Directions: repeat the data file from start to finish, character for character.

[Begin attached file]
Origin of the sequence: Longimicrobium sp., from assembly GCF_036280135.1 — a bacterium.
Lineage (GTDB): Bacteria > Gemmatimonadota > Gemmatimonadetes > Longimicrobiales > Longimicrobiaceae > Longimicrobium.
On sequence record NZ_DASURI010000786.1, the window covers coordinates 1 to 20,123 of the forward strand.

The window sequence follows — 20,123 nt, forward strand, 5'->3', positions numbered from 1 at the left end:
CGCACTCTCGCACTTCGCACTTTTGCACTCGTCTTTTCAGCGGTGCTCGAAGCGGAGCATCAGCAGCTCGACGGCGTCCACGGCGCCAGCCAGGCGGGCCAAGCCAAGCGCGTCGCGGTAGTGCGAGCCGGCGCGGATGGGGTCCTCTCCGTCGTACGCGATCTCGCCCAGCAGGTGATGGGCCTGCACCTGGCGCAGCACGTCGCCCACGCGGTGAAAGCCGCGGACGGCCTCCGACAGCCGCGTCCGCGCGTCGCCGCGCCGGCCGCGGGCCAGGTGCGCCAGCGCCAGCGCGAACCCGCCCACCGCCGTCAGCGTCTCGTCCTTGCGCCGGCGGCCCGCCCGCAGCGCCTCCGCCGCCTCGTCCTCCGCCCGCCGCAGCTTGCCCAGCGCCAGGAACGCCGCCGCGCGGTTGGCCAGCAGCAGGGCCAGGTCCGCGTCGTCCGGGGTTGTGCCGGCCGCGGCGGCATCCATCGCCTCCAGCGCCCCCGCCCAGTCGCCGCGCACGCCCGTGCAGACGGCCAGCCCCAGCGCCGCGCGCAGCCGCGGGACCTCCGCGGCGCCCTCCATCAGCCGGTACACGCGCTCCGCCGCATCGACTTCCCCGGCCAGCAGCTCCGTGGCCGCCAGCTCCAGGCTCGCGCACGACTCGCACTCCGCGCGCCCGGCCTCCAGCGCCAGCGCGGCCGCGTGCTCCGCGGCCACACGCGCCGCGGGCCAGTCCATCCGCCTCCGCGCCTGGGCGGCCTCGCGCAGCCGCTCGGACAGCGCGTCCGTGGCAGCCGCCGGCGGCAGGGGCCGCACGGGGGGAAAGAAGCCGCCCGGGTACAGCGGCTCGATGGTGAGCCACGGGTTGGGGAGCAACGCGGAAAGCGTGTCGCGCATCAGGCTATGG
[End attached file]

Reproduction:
Origin of the sequence: Longimicrobium sp., from assembly GCF_036280135.1 — a bacterium.
Lineage (GTDB): Bacteria > Gemmatimonadota > Gemmatimonadetes > Longimicrobiales > Longimicrobiaceae > Longimicrobium.
On sequence record NZ_DASURI010000786.1, the window covers coordinates 1 to 20,123 of the forward strand.

The window sequence follows — 20,123 nt, forward strand, 5'->3', positions numbered from 1 at the left end:
CGCACTCTCGCACTTCGCACTTTTGCACTCGTCTTTTCAGCGGTGCTCGAAGCGGAGCATCAGCAGCTCGACGGCGTCCACGGCGCCAGCCAGGCGGGCCAAGCCAAGCGCGTCGCGGTAGTGCGAGCCGGCGCGGATGGGGTCCTCTCCGTCGTACGCGATCTCGCCCAGCAGGTGATGGGCCTGCACCTGGCGCAGCACGTCGCCCACGCGGTGAAAGCCGCGGACGGCCTCCGACAGCCGCGTCCGCGCGTCGCCGCGCCGGCCGCGGGCCAGGTGCGCCAGCGCCAGCGCGAACCCGCCCACCGCCGTCAGCGTCTCGTCCTTGCGCCGGCGGCCCGCCCGCAGCGCCTCCGCCGCCTCGTCCTCCGCCCGCCGCAGCTTGCCCAGCGCCAGGAACGCCGCCGCGCGGTTGGCCAGCAGCAGGGCCAGGTCCGCGTCGTCCGGGGTTGTGCCGGCCGCGGCGGCATCCATCGCCTCCAGCGCCCCCGCCCAGTCGCCGCGCACGCCCGTGCAGACGGCCAGCCCCAGCGCCGCGCGCAGCCGCGGGACCTCCGCGGCGCCCTCCATCAGCCGGTACACGCGCTCCGCCGCATCGACTTCCCCGGCCAGCAGCTCCGTGGCCGCCAGCTCCAGGCTCGCGCACGACTCGCACTCCGCGCGCCCGGCCTCCAGCGCCAGCGCGGCCGCGTGCTCCGCGGCCACACGCGCCGCGGGCCAGTCCATCCGCCTCCGCGCCTGGGCGGCCTCGCGCAGCCGCTCGGACAGCGCGTCCGTGGCAGCCGCCGGCGGCAGGGGCCGCACGGGGGGAAAGAAGCCGCCCGGGTACAGCGGCTCGATGGTGAGCCACGGGTTGGGGAGCAACGCGGAAAGCGTGTCGCGCATCAGGCTATGG